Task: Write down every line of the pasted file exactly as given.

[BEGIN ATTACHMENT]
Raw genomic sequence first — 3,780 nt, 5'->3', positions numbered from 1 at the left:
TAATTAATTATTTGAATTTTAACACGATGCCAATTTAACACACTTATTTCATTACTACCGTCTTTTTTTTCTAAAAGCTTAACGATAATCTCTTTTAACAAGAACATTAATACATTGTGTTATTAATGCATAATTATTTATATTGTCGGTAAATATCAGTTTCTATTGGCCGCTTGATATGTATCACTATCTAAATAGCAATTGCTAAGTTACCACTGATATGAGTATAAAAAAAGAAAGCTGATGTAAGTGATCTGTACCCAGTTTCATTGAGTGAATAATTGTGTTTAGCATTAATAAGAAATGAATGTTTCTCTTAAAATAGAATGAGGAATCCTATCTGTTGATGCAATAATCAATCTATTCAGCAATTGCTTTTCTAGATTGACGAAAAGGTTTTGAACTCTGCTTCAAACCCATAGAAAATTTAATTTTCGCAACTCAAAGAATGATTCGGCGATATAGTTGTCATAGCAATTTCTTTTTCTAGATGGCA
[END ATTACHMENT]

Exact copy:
Raw genomic sequence first — 3,780 nt, 5'->3', positions numbered from 1 at the left:
TAATTAATTATTTGAATTTTAACACGATGCCAATTTAACACACTTATTTCATTACTACCGTCTTTTTTTTCTAAAAGCTTAACGATAATCTCTTTTAACAAGAACATTAATACATTGTGTTATTAATGCATAATTATTTATATTGTCGGTAAATATCAGTTTCTATTGGCCGCTTGATATGTATCACTATCTAAATAGCAATTGCTAAGTTACCACTGATATGAGTATAAAAAAAGAAAGCTGATGTAAGTGATCTGTACCCAGTTTCATTGAGTGAATAATTGTGTTTAGCATTAATAAGAAATGAATGTTTCTCTTAAAATAGAATGAGGAATCCTATCTGTTGATGCAATAATCAATCTATTCAGCAATTGCTTTTCTAGATTGACGAAAAGGTTTTGAACTCTGCTTCAAACCCATAGAAAATTTAATTTTCGCAACTCAAAGAATGATTCGGCGATATAGTTGTCATAGCAATTTCTTTTTCTAGATGGCA